There are two dispensations being referenced here by the apostle - viz. what was written the first time he came to them, where his message and preaching were rudimentary and then 'something else' which is for 'the perfect.' 

I already demonstrated one passage from Origen in my last post which shows that he references Alexandrian 'mysteries' associated 'those being perfected' through a 'secret gospel.'  I now want to take special care to show that Origen always interprets the word 'wisdom' in this section as meaning 'written gospel.'  I will cite example after example to prove this starting with a section in the Commentary on John where Origen identifies the gospel with Jesus himself.   It is worth noting that in the Commentary on John, Origen cites verses from 1 Cor. 1:18-2:16 more than fifty times.  I will highlight the citations from the pertinent parts of 1 Corinthians in red:

He [the apostle] writes in a certain place: “According to my Gospel.” Now we have no written work of Paul which is commonly called a Gospel. But all that he preached and said was the Gospel; and what he preached and said he was also in the habit of writing, and what he wrote was therefore Gospel. But if what Paul wrote was Gospel, it follows that what Peter wrote was also Gospel, and in a word all that was said or written to perpetuate the knowledge of Christ's sojourn on earth, and to prepare for His second coming, or to bring it about as a present reality in those souls which were willing to receive the Word of God as He stood at the door and knocked and sought to come into them.

But it is time we should inquire what is the meaning of the designation “Gospel,” and why these books have this title. Now the Gospel is a discourse containing a promise of things which naturally, and on account of the benefits they bring, rejoice the hearer as soon as the promise is heard and believed. Nor is such a discourse any the less a Gospel that we define it with reference to the position of the hearer. A Gospel is either a word which implies the actual presence to the believer of something that is good, or a word promising the arrival of a good which is expected. Now all these definitions apply to those books which are named Gospels. For each of the Gospels is a collection of announcements which are useful to him who believes them and does not misinterpret them; it brings him a benefit and naturally makes him glad because it tells of the sojourn with men, on account of men, and for their salvation, of the first-born of all creation, Christ Jesus. And again each Gospel tells of the sojourn of the good Father in the Son with those minded to receive Him, as is plain to every believer; and moreover by these books a good is announced which had been formerly expected, as is by no means hard to see.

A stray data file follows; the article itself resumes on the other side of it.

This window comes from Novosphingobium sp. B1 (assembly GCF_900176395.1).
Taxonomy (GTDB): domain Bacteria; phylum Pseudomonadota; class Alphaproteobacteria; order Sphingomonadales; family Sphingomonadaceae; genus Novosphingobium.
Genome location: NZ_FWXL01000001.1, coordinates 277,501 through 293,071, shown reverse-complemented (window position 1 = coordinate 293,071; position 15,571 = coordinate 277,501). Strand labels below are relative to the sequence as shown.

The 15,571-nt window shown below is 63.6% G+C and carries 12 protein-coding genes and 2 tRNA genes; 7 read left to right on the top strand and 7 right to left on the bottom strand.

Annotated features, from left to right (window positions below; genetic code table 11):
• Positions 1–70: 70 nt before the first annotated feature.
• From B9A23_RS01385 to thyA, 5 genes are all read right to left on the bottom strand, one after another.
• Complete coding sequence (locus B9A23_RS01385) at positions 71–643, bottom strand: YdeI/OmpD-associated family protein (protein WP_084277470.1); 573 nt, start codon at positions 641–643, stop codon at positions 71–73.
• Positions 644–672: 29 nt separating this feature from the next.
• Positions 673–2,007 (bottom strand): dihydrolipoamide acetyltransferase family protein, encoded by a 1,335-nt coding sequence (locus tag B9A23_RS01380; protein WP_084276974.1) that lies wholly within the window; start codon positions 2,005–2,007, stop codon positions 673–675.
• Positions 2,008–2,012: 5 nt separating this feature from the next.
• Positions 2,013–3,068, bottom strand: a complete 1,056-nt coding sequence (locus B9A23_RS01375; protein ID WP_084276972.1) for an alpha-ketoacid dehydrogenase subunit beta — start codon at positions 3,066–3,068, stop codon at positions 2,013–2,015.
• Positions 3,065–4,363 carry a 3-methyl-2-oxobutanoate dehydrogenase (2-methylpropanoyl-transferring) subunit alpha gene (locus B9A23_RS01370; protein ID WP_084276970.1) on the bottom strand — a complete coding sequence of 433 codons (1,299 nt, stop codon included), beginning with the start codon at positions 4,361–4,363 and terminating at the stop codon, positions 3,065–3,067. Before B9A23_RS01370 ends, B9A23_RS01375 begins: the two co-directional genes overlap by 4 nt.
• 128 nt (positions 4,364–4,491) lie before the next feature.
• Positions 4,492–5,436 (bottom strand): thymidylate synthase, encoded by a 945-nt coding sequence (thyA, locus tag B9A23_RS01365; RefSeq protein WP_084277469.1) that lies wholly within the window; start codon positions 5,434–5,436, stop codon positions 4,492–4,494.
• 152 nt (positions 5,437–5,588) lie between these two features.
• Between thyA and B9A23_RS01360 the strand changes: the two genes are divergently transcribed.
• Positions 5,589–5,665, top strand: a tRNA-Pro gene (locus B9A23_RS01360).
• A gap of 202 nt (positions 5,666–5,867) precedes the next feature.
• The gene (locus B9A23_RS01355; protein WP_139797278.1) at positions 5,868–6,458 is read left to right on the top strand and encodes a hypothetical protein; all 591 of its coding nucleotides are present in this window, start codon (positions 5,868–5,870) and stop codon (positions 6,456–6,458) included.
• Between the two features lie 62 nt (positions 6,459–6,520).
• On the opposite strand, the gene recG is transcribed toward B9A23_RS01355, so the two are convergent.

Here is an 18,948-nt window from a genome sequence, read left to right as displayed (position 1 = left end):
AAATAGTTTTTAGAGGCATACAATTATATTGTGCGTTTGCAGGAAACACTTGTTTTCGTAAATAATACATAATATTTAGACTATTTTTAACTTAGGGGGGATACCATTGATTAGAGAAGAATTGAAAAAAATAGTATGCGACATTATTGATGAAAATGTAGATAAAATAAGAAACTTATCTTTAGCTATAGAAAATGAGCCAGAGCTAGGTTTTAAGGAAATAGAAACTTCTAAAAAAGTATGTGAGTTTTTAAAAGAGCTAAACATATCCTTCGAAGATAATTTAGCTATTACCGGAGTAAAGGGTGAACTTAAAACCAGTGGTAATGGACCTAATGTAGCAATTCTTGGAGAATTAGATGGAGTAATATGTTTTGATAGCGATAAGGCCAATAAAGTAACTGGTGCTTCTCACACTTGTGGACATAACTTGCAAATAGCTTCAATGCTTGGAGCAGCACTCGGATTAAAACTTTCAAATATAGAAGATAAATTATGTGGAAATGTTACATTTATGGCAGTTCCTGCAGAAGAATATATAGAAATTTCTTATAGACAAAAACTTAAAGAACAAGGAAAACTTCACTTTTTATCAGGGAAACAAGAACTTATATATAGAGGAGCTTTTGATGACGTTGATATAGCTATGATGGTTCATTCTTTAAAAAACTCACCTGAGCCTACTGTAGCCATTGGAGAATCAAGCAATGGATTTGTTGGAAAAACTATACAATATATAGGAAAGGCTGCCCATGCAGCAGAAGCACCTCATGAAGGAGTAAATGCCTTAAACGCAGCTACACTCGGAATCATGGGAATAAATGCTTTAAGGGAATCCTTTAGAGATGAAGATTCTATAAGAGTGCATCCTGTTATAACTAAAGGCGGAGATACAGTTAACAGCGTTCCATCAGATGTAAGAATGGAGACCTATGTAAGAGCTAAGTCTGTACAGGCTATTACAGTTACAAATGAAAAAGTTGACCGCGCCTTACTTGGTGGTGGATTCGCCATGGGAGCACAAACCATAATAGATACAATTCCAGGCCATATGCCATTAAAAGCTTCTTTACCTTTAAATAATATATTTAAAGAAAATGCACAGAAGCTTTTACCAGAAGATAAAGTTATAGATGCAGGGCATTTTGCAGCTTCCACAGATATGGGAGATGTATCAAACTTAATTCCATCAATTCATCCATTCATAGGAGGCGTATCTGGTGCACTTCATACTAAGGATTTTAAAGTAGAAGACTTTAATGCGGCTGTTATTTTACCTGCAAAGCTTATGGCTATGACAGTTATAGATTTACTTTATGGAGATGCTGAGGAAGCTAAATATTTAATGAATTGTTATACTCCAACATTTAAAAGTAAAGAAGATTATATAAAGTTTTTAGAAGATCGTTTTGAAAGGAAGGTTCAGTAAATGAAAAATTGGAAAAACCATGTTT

... Now an objection might be raised to our first definition, because it would embrace books which are not entitled Gospels. For the law and the prophets also are to our eyes books containing the promise of things which, from the benefit they will confer on him, naturally rejoice the hearer as soon as he takes in the message. To this it may be said that before the sojourn of Christ, the law and the prophets, since He had not come who interpreted the mysteries they contained, did not convey such a promise as belongs to our definition of the Gospel; but the Saviour, when He sojourned with men and caused the Gospel to appear in bodily form, by the Gospel caused all things to appear as Gospel. Here I would not think it beside the purpose to quote the example of Him who...[lacuna in text]...and yet all. For when he had taken away the veil which was present in the law and the prophets, and by His divinity had proved the sons of men that the Godhead was at work, He opened the way for all those who desired it to be disciples of His wisdom, and to understand what things were true and real in the law of Moses, of which things those of old worshipped the type and the shadow, and what things were real of the things narrated in the histories which “happened to them in the way of type,” but these things “were written for our sakes, upon whom the ends of the ages have come.” With whomsoever, then, Christ has sojourned, he worships God neither at Jerusalem nor on the mountain of the Samaritans; he knows that God is a spirit, and worships Him spiritually, in spirit and in truth; no longer by type does he worship the Father and Maker of all. Before that Gospel, therefore, which came into being by the sojourning of Christ, none of the older works was a Gospel. But the Gospel, which is the new covenant, having delivered us from the oldness of the letter, lights up for us, by the light of knowledge, the newness of the spirit, a thing which never grows old, which has its home in the New Testament, but is also present in all the Scriptures. It was fitting, therefore, that that Gospel, which enables us to find the Gospel present, even in the Old Testament, should itself receive, in a special sense, the name of Gospel.